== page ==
Smiling Children Of Laos

Overlooking the Mekong River, Larry ordered breakfast.  This would be our one full day of riding in Laos.

Thatched huts have satellite dishes. Corn grows up to home walls.  The main highway would barely qualify for a tertiary road in the States.  It’s adequate because many don’t have vehicles.  A few nicer homes randomly appear.

 

After a morning of dodging scurrying, plump, pot bellied, pigs and flea-bitten dogs scratching in the center of the road, we rested over a local’s lunch.  That means, we had no idea what we were eating.  Maybe it was a relative of one of the brilliant copper & red feathered chickens we saw along and on the pavement.  Vital to a Laotian family’s income through egg production, a chicken was valued at $300 when restitution was required after a Globebusters’ motorcyclist killed a chicken last year.  We have seen no cats in Laos.  Maybe we’re close enough to China that cats will only be found on a menu as “Feline Fricassee!”

 

I noticed a vehicle wash place across the road.  Larry and I had our bikes washed and dried.  Total cost for both – $3.

 

A treadle sewing machine, now found only as antique collector pieces at home, was awaiting a project. Laos is a very poor country so any functional equipment continues to be used.

 

One would think that after Larry & my combined 88 years of motorcycle riding experience, we would have learned that washing our bikes brings rain.   Although hot, weather in Thailand had been dry.    Riding in the mountains and stopped for a construction delay, the sky uncorked.  While looking through heavy rain at a family huddled in their doorway, the young father waved us over.  The mother brought out tiny wooden stools for each of us to sit on under the thatched overhang.  Mick and others sought shelter under a nearby shed.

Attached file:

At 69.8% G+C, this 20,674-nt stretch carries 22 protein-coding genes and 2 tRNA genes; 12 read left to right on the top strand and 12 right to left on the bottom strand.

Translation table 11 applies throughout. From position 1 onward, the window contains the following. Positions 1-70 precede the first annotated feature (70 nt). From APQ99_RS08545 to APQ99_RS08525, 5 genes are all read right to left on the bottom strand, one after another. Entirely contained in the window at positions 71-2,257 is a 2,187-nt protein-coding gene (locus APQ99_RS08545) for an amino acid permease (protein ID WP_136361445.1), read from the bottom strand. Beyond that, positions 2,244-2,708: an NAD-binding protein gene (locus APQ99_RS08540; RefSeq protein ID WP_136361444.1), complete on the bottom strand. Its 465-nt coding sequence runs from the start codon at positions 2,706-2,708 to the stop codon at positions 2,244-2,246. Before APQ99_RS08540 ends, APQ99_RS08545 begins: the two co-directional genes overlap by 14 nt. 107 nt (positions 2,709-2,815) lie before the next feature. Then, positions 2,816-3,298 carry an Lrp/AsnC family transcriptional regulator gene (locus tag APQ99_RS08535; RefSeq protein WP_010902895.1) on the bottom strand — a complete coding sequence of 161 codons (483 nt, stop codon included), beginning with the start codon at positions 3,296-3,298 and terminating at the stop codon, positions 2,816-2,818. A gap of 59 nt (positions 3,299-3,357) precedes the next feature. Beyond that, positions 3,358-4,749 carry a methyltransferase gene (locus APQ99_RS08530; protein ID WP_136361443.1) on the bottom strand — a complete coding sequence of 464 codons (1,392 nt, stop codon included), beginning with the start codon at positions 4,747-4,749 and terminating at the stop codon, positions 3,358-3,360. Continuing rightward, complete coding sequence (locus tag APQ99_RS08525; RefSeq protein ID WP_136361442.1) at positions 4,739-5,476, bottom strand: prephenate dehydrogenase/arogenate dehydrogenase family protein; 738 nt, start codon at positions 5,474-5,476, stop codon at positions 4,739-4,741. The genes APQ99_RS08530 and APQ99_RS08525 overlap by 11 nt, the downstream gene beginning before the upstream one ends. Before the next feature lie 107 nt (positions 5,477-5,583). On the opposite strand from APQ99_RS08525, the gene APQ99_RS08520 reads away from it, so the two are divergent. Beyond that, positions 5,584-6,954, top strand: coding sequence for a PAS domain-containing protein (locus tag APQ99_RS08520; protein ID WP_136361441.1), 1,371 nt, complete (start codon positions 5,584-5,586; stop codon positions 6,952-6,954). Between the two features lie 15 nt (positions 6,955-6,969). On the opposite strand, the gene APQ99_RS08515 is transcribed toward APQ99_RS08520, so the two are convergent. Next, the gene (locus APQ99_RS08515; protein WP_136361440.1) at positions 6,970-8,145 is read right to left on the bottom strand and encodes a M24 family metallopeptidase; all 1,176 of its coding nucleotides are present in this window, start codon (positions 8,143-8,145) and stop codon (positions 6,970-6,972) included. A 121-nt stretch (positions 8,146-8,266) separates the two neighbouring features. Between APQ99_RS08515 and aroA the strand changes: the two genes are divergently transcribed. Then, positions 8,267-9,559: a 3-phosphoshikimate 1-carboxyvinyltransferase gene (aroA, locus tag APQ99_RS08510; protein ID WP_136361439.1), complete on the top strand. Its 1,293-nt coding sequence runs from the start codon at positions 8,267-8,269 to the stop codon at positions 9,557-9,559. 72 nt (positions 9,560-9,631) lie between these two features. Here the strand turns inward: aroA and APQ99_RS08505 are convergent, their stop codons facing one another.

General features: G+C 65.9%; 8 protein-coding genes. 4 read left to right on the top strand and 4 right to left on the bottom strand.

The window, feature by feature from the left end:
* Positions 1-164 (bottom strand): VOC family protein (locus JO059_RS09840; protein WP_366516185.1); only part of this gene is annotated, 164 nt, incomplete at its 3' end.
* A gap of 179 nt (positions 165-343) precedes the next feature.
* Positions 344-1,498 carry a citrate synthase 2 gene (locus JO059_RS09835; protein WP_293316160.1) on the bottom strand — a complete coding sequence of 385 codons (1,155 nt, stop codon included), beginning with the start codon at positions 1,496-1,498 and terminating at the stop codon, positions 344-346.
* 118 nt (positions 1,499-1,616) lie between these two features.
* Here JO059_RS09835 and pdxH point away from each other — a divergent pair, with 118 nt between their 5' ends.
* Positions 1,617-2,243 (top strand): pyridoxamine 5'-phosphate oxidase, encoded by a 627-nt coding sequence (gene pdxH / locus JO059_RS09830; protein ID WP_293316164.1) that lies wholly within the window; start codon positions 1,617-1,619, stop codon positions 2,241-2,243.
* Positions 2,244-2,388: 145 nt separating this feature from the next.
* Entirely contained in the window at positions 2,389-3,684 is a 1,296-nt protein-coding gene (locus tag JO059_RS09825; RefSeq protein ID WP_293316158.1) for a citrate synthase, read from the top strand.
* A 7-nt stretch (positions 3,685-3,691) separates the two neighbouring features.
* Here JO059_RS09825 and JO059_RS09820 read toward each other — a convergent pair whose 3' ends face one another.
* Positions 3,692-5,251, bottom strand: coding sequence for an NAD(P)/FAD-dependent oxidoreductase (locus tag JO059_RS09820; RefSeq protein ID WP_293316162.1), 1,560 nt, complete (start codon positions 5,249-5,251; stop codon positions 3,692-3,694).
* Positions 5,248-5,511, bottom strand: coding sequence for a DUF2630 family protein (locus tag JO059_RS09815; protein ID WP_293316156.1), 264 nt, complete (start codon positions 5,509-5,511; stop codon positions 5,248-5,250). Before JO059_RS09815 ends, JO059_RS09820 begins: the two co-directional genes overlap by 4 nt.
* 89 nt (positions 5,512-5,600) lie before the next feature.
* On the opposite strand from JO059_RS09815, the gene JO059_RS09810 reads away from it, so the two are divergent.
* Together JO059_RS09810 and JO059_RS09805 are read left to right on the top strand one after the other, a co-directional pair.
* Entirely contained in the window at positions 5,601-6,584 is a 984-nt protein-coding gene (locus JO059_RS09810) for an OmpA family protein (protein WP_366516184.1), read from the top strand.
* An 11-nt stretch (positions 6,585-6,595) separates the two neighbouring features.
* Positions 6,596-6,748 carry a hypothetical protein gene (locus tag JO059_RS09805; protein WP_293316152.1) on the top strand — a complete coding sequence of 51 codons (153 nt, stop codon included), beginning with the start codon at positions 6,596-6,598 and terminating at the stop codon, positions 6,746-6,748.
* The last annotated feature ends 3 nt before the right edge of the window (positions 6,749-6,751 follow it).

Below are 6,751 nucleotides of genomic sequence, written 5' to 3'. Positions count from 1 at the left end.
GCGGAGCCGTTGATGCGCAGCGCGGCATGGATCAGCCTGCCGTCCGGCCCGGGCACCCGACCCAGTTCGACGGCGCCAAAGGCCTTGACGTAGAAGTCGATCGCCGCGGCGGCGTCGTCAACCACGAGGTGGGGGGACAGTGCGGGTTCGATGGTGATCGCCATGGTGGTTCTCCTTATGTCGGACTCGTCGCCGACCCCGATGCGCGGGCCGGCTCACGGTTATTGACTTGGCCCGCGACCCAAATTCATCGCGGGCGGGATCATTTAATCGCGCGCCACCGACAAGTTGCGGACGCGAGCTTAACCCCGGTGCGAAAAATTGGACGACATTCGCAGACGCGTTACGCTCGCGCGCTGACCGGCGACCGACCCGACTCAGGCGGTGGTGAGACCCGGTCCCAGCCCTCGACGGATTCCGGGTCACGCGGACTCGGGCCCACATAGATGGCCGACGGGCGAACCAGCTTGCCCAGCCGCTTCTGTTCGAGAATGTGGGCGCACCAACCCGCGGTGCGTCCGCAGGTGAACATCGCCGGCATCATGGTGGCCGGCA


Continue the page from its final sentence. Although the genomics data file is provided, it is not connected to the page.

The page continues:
After the rain subsided, Larry tried to give the father some money as a token of our appreciation.  Despite their abject material poverty, he refused.  When Larry motioned that the money was for their three children, an infant and two toddlers, the man smiled and accepted.  The look on his young son’s face suggested that they had never seen such a group of aliens as we fully armored motorcyclists.

 

Dodging a typical Lao tractor and various construction vehicles, we headed out to see more rice fields.  By the time we parked at our $8/night hotel room, no one could tell that our bikes had been washed four hours earlier.  Our hotel could be considered “basic,” a term Kevin uses when we’re going to be in a lower-end place.  I’ve never before seen so much beautiful teak furniture and wood work in one place as in this basic hotel.  Teak here must be as common as pine or oak are at home.  Setting up shop in the hotel lobby, Erwin did more repairs to Larry’s pannier.  He is one talented and giving man.

 

Since we will be crossing into China tomorrow, Larry & I took advantage of “The Last Supper” – beef with a blue cheese sauce, potatoes, and salad.  Such menu items will be rare once we cross the border.

Peter Vella boxed wine is popular in the USA.  In Minnesota, it costs $10-14/box.  In Luang Nam Tha, where our hotel room cost $8, the same box of wine costs $18-25/box.  Go figure.

You may wonder why I titled this “Smiling Children Of Laos” when there’s not one picture of a smiling child.  That’s because we were so busy waving to the enthusiastic, smiling, faces of the children we passed while riding, something we thought to be way more important than taking their pictures.

5-Jun   Pak Beng to Luang Nam Tha Laos  169 miles

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